Bulimia Nervosa is a condition that was only recognised in recent years. Rather than strict dieting and starvation, as is with Anorexia, those with Bulimia may eat large amounts of food in a short space of time (Binge eating) and then immediately use different ways to get rid of it. This can be by excessive exercise, using laxatives and/or vomiting or restricting food intake and starving oneself. As with Anorexia, Bulimia is a way of coping with life and the inadequacies a sufferer may feel by keeping control of their food intake. As weight loss isn’t so extreme with Bulimia, or weight may fluctuate a lot, family and friends are less likely to spot the signs and therefore Bulimia can go undetected for a long time.
Symptoms & Effects of Bulimia
- Going straight to the toilet after eating to vomit
- Using laxatives or taking excessive exercise
- Binge eating and the opposite, starving themselves
- Regular weight fluctuations
- Avoid eating with others
- An obsession with weight and food
- Irregular menstrual cycles
- Feelings of guilt
- Dental problems from vomiting
Long term effects from Bulimia can include choking, organ problems due to the mineral deficiency, bowel problems from excessive use of laxatives, stomach problems from excessive vomiting, a swollen face due to inflamed glands, in the most extreme cases, death, caused by heart failure.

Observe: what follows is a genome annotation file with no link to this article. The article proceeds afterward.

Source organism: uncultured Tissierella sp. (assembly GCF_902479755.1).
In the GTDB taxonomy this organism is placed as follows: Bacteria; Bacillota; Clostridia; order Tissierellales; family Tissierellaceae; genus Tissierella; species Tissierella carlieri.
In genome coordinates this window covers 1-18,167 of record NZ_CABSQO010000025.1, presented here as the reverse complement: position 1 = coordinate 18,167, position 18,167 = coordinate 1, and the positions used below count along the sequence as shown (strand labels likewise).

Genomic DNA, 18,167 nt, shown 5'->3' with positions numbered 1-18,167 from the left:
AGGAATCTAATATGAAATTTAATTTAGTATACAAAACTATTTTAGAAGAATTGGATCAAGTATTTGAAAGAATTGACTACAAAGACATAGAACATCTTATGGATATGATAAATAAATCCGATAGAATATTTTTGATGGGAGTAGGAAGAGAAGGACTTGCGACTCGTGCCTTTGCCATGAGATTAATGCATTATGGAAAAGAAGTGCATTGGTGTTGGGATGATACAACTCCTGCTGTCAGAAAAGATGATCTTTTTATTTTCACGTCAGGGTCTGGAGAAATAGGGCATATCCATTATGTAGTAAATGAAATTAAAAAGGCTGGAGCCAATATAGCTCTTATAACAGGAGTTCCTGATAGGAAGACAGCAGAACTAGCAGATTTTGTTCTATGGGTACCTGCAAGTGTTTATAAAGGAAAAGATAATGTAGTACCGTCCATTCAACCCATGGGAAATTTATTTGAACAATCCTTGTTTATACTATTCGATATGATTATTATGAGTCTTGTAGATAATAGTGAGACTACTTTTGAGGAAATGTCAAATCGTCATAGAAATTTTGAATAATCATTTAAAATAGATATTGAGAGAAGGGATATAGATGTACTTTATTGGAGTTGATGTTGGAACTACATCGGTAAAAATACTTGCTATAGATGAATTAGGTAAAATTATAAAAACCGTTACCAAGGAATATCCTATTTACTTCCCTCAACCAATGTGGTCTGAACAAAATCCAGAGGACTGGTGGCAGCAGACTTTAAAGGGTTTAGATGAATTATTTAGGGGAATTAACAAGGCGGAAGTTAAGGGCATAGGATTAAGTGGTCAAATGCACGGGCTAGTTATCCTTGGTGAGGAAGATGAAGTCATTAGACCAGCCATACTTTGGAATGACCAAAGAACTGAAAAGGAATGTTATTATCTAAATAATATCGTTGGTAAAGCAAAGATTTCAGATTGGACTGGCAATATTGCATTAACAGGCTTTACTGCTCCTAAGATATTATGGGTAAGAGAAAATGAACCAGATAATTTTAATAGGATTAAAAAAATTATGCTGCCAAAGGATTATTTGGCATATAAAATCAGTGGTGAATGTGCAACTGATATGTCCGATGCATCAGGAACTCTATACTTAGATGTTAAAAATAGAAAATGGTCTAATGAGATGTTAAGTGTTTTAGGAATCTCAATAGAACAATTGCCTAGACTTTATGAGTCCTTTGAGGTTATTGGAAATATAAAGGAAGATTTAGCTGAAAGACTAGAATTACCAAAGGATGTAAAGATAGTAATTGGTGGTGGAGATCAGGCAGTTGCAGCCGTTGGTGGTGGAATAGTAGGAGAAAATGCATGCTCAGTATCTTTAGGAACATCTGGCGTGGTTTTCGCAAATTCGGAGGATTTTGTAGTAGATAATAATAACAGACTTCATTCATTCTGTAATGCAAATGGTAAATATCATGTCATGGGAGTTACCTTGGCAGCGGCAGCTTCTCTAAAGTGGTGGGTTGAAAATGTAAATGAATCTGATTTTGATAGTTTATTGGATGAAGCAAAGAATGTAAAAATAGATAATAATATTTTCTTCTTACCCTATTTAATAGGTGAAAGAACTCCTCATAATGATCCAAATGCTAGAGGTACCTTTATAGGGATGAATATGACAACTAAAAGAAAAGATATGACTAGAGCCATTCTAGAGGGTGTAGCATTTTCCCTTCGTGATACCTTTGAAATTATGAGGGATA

Binge eating has only very recently been recognised as an eating disorder in its own right. Binge eating involves eating excessively, often when not hungry. This is often done in private as the sufferer may feel ashamed about the quantities they are eating. Unlike Bulimia binge eating is not characterised by vomiting or using laxatives. Sufferers’ often feel extreme guilt and depression over their binges. Binge eating is not as dangerous as Bulimia but the chances of becoming overweight are much more likely.
Symptoms & Effects of Binge Eating
- Weight gain
- Stomach pains
- Intolerance to hot and cold temperatures
- Frequently eating abnormally large amounts of food
- A feeling of a lack of control over eating
- Eating much faster than usual
- Eating when not hungry
- Eating alone to avoid embarrassment
- Eating to an uncomfortable level
- Feelings of guilt, disgust and depression
Long term effects from binge eating are usually associated with extreme weight gain, leading to other problems such as heart disease, high cholesterol, diabetes and high blood pressure.
What causes eating disorders?